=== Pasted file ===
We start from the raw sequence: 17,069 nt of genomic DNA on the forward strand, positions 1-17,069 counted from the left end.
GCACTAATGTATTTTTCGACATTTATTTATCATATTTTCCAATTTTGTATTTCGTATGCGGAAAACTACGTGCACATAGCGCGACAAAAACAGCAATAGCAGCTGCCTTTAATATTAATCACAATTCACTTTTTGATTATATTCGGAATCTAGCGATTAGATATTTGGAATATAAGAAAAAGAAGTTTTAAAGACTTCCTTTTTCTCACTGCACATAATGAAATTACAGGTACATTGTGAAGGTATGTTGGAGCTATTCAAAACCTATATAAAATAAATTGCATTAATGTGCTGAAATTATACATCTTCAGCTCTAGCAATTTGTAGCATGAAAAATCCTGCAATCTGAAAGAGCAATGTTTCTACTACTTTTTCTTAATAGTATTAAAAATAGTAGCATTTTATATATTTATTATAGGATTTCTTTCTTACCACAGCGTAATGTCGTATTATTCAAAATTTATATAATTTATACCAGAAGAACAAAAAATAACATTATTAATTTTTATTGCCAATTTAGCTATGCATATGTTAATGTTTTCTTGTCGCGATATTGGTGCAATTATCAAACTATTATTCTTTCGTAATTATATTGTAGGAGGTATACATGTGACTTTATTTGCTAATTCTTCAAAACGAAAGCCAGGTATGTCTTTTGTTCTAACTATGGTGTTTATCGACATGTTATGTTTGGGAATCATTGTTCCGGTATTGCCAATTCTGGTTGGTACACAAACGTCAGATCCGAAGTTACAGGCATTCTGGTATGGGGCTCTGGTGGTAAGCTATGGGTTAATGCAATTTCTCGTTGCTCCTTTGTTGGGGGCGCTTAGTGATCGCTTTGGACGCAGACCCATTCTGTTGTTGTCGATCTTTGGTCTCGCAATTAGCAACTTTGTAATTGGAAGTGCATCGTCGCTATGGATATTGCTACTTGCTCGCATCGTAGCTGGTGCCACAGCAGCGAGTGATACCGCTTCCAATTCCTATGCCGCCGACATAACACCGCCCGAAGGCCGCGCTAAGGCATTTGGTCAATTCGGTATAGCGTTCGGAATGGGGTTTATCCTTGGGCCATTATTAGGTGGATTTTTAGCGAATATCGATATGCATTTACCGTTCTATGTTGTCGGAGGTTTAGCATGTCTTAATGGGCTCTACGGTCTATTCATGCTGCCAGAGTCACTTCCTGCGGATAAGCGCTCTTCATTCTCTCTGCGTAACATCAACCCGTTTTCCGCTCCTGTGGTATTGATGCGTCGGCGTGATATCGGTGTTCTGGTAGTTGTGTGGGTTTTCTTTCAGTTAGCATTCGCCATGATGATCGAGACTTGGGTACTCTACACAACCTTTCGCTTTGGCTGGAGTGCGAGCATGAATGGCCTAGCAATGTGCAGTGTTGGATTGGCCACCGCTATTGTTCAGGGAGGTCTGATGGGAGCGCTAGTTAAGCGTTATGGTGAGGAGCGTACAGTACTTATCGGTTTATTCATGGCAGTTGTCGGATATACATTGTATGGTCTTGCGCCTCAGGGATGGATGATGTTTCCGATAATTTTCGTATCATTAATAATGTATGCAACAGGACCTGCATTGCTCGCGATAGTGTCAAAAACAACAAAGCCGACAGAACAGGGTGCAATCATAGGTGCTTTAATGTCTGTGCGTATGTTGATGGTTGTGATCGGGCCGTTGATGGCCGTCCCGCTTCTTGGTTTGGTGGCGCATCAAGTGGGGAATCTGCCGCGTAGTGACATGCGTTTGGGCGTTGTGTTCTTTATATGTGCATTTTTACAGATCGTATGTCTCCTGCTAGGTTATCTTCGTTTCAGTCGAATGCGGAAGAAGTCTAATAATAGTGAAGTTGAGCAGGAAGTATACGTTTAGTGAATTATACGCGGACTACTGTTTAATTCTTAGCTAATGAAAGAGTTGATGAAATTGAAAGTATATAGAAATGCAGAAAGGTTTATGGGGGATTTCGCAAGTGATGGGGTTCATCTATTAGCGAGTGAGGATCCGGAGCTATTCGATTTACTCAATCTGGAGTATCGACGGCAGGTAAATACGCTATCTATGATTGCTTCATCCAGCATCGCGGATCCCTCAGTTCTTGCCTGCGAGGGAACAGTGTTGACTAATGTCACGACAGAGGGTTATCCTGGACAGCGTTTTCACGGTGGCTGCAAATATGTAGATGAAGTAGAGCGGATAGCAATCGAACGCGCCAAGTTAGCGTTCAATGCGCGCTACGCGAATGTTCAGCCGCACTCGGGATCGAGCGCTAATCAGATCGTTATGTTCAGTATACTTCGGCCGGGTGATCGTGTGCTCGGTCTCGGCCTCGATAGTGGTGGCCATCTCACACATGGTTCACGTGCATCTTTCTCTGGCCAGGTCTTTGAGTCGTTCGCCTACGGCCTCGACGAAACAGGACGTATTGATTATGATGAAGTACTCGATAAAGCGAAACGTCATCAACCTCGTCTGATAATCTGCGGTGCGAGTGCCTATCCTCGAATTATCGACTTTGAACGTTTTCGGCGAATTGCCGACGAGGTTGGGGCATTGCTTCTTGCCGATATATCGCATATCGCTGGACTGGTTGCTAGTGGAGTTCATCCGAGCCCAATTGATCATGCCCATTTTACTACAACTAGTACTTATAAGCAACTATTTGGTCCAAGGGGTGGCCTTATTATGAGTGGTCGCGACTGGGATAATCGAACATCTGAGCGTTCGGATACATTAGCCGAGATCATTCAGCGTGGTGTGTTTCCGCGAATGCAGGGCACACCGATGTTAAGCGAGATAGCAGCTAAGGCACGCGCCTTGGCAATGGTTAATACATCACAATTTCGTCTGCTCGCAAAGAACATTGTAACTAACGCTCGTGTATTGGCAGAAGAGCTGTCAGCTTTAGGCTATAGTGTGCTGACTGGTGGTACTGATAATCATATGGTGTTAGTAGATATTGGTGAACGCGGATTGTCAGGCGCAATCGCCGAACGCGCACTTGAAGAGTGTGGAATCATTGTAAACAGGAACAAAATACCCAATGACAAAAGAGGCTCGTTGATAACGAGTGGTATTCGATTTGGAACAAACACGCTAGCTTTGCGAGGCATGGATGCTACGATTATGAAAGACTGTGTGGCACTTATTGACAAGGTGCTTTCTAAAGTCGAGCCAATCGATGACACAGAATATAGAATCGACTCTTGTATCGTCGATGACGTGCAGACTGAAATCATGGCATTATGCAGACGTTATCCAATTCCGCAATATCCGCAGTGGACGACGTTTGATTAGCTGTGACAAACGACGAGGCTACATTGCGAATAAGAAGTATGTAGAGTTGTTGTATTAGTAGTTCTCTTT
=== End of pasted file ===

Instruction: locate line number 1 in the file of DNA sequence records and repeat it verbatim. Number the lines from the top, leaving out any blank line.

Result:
We start from the raw sequence: 17,069 nt of genomic DNA on the forward strand, positions 1-17,069 counted from the left end.